Looked-after Children - Children, Schools and Families Committee Contents


Memorandum submitted by the Association of Child Psychotherapists (ACP)

SUMMARY

  1.  The Association of Child Psychotherapists (ACP) is the independent professional body for the training and regulation of child and adolescent psychotherapists in the UK. It is recognised by the Department of Health (see Appendix for more about the ACP).

  2.  The ACP welcomes the inquiry of the Children, Schools and Families Committee into the government's proposals to improve the care of looked-after children and the opportunity to submit evidence. We recognise that more resources are being made available to ensure that this vulnerable group of children and young people have access to educational opportunities. However, it is also crucial that there is understanding and treatment of the mental health and emotional difficulties that can prevent children from taking up the opportunities they are offered.

  3.  This response is informed by child psychotherapists' extensive experience of work with children, young people and the professional networks around them.

  4.  Three key themes underpin the ACP's thinking about social care provision for children and young people in care. Each is introduced here and explained in further detail below.

(A)  EMOTIONAL UNDERSTANDING IS CENTRAL TO CARE

  5.  All looked-after children have experienced family breakdown and many have suffered neglect or abuse. The ACP believes that understanding the impact of experience on children's mental health and emotional well-being is central to their care. Untreated mental health difficulties and psychosocial problems can lead to learning difficulties which prevent children from being able to access educational opportunity.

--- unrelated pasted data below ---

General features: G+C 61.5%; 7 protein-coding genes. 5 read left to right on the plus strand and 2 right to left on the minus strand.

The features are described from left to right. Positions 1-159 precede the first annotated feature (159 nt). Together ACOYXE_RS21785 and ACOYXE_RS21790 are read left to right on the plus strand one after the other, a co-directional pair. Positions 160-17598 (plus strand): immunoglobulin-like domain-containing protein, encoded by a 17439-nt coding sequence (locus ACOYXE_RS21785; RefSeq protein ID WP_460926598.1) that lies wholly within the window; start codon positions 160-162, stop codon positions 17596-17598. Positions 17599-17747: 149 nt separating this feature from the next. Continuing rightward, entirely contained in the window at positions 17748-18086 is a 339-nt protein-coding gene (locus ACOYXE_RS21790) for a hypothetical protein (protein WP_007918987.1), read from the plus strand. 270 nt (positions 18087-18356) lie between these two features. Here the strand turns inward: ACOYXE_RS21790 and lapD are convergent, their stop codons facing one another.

(B)  CHILDREN AND THEIR CARERS NEED STABILITY

  6.  The ACP believes that stability and predictability in relationships are fundamental to ensuring positive outcomes for children in care. We need to ensure that children have stability so that they are able to form supportive emotional attachments with their carers and make use of educational provision and opportunities. The quality and continuity of children's relationships with carers and social workers is central to their recovery and future development.

(C)  COMPLEX NEEDS REQUIRE SPECIALIST SERVICES

  7.  The complex mental health needs of children in care are best met by specialist multi-disciplinary teams of highly qualified, experienced professionals working alongside social services and mainstream CAMHS.

Why do looked-after children and young people have such poor outcomes?

  8.  The effects of abuse and neglect that two-thirds of looked-after children and young people enter care with lead to a high incidence of mental health difficulties and placement breakdowns, which have profound impacts on their development.1,2 Mental health problems in children who are in care are four times higher than in the general population.3